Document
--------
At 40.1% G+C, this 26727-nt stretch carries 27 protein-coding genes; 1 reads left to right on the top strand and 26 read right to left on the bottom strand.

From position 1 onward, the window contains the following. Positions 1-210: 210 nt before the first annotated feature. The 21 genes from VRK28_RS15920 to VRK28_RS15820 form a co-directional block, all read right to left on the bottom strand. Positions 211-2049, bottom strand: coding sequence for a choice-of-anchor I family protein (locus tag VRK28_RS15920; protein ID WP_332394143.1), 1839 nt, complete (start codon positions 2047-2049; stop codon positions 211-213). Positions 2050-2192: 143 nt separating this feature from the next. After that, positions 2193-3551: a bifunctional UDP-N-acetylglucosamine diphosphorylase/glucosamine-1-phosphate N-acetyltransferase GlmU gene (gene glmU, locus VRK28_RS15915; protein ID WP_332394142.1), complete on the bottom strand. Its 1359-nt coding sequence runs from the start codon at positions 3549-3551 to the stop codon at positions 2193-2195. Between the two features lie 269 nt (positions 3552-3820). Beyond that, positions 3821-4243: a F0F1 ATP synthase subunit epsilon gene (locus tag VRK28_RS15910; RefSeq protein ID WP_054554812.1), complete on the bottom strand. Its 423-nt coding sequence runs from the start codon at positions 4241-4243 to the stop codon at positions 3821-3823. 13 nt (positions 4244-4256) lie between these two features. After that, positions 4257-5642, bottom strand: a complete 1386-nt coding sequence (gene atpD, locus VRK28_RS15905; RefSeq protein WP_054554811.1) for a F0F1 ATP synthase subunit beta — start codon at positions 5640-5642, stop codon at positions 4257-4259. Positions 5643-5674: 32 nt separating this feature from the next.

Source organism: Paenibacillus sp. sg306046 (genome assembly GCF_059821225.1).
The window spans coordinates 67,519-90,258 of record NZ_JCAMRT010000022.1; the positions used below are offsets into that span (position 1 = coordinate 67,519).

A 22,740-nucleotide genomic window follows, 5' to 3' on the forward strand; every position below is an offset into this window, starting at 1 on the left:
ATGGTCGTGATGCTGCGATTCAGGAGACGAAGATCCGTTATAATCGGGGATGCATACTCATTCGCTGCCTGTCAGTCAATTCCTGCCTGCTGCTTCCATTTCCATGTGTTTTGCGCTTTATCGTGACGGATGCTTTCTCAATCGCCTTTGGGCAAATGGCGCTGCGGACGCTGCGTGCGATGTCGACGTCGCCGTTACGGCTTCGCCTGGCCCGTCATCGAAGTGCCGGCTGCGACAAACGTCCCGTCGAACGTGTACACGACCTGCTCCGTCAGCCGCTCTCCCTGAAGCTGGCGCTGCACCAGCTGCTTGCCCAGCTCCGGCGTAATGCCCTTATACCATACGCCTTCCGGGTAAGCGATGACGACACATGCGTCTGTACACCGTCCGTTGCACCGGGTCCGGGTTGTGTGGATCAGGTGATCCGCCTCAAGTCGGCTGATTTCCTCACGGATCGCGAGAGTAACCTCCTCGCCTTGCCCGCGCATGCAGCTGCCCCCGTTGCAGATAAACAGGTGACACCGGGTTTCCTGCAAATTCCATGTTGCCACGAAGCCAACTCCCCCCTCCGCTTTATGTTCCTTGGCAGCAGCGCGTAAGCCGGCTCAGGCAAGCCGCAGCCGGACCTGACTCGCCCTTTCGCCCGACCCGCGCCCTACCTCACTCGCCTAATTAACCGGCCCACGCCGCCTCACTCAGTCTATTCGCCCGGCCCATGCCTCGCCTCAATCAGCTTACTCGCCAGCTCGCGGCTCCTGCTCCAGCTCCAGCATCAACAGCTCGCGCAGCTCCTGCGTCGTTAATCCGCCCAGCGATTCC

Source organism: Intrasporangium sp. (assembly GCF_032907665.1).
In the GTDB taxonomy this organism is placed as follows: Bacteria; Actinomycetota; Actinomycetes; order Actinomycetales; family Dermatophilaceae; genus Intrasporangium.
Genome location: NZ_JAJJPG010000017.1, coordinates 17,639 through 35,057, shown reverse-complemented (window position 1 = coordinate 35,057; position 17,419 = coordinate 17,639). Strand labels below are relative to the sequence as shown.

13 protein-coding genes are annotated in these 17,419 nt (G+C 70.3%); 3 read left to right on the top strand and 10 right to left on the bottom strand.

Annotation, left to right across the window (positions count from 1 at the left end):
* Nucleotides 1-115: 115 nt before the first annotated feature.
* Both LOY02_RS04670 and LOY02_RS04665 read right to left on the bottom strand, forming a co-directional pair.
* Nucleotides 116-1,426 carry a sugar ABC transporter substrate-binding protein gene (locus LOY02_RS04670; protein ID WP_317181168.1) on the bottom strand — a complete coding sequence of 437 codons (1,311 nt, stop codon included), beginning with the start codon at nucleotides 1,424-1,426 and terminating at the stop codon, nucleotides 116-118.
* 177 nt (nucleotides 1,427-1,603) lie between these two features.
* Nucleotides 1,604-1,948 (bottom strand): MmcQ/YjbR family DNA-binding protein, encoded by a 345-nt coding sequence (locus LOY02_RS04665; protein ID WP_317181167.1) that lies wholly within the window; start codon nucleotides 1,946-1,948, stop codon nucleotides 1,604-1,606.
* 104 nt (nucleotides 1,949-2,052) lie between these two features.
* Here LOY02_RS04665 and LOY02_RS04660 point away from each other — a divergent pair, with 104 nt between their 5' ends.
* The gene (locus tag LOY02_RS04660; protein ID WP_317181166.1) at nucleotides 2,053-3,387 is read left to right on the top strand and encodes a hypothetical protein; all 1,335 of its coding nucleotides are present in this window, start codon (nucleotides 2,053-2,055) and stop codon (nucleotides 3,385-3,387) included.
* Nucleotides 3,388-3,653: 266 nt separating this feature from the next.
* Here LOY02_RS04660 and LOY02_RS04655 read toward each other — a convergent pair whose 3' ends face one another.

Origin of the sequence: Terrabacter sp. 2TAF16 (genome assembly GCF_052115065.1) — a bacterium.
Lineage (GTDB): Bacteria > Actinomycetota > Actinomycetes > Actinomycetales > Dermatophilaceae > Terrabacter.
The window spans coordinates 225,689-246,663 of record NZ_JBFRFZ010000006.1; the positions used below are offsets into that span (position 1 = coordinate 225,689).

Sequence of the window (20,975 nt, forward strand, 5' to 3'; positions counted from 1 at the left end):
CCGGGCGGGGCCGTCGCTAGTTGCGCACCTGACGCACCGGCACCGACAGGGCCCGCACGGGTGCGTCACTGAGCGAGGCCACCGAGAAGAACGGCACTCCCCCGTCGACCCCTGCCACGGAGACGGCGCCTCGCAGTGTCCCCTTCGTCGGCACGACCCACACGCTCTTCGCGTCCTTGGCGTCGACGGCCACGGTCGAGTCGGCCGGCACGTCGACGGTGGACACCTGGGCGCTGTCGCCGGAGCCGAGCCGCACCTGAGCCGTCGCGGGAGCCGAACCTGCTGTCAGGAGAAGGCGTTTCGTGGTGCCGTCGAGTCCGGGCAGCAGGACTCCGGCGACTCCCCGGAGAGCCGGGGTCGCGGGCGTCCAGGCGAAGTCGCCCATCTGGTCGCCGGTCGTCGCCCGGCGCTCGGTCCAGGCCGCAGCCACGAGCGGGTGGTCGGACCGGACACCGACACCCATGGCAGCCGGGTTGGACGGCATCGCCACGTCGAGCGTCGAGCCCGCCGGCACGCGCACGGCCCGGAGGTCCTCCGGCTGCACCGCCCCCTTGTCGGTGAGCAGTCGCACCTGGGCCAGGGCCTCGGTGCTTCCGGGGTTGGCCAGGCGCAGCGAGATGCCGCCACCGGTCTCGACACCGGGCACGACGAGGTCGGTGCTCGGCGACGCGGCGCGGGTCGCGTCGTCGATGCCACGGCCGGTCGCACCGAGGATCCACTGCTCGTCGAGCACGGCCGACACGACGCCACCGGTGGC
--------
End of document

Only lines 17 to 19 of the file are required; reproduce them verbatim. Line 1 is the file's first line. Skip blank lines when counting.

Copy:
* 104 nt (nucleotides 1,949-2,052) lie between these two features.
* Here LOY02_RS04665 and LOY02_RS04660 point away from each other — a divergent pair, with 104 nt between their 5' ends.
* The gene (locus tag LOY02_RS04660; protein ID WP_317181166.1) at nucleotides 2,053-3,387 is read left to right on the top strand and encodes a hypothetical protein; all 1,335 of its coding nucleotides are present in this window, start codon (nucleotides 2,053-2,055) and stop codon (nucleotides 3,385-3,387) included.